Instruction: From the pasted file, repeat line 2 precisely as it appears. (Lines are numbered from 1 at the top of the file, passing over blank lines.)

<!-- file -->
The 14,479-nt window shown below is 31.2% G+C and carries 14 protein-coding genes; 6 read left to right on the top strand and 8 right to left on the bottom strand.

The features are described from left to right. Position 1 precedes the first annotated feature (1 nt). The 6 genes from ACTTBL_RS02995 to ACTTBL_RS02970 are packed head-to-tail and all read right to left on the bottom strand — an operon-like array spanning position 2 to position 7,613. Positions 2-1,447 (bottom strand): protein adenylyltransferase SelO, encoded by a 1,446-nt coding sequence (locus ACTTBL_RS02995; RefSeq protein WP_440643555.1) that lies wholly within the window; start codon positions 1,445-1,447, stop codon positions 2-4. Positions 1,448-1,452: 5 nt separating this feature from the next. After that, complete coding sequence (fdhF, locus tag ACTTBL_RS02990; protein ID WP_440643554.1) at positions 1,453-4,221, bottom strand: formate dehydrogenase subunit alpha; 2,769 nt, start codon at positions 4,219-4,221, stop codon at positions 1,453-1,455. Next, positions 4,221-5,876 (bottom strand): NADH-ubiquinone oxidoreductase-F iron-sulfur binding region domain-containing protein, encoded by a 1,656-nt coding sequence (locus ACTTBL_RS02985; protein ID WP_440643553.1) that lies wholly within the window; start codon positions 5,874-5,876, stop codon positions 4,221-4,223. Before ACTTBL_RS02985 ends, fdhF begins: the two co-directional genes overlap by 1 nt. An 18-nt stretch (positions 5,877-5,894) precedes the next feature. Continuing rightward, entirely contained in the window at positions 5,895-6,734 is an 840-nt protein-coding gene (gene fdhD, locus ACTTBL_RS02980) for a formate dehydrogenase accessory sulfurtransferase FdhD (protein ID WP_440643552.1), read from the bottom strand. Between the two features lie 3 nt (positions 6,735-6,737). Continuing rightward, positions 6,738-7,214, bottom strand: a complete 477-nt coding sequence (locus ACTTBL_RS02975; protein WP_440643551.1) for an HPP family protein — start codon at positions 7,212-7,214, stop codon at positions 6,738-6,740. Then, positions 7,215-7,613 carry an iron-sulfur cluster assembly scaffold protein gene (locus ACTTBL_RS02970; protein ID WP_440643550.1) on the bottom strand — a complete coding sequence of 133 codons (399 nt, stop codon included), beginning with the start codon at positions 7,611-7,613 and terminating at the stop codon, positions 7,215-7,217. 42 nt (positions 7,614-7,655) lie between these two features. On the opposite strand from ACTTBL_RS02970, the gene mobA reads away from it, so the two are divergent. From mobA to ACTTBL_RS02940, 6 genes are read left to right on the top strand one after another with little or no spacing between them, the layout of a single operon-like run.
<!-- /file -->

The features are described from left to right. Position 1 precedes the first annotated feature (1 nt). The 6 genes from ACTTBL_RS02995 to ACTTBL_RS02970 are packed head-to-tail and all read right to left on the bottom strand — an operon-like array spanning position 2 to position 7,613. Positions 2-1,447 (bottom strand): protein adenylyltransferase SelO, encoded by a 1,446-nt coding sequence (locus ACTTBL_RS02995; RefSeq protein WP_440643555.1) that lies wholly within the window; start codon positions 1,445-1,447, stop codon positions 2-4. Positions 1,448-1,452: 5 nt separating this feature from the next. After that, complete coding sequence (fdhF, locus tag ACTTBL_RS02990; protein ID WP_440643554.1) at positions 1,453-4,221, bottom strand: formate dehydrogenase subunit alpha; 2,769 nt, start codon at positions 4,219-4,221, stop codon at positions 1,453-1,455. Next, positions 4,221-5,876 (bottom strand): NADH-ubiquinone oxidoreductase-F iron-sulfur binding region domain-containing protein, encoded by a 1,656-nt coding sequence (locus ACTTBL_RS02985; protein ID WP_440643553.1) that lies wholly within the window; start codon positions 5,874-5,876, stop codon positions 4,221-4,223. Before ACTTBL_RS02985 ends, fdhF begins: the two co-directional genes overlap by 1 nt. An 18-nt stretch (positions 5,877-5,894) precedes the next feature. Continuing rightward, entirely contained in the window at positions 5,895-6,734 is an 840-nt protein-coding gene (gene fdhD, locus ACTTBL_RS02980) for a formate dehydrogenase accessory sulfurtransferase FdhD (protein ID WP_440643552.1), read from the bottom strand. Between the two features lie 3 nt (positions 6,735-6,737). Continuing rightward, positions 6,738-7,214, bottom strand: a complete 477-nt coding sequence (locus ACTTBL_RS02975; protein WP_440643551.1) for an HPP family protein — start codon at positions 7,212-7,214, stop codon at positions 6,738-6,740. Then, positions 7,215-7,613 carry an iron-sulfur cluster assembly scaffold protein gene (locus ACTTBL_RS02970; protein ID WP_440643550.1) on the bottom strand — a complete coding sequence of 133 codons (399 nt, stop codon included), beginning with the start codon at positions 7,611-7,613 and terminating at the stop codon, positions 7,215-7,217. 42 nt (positions 7,614-7,655) lie between these two features. On the opposite strand from ACTTBL_RS02970, the gene mobA reads away from it, so the two are divergent. From mobA to ACTTBL_RS02940, 6 genes are read left to right on the top strand one after another with little or no spacing between them, the layout of a single operon-like run.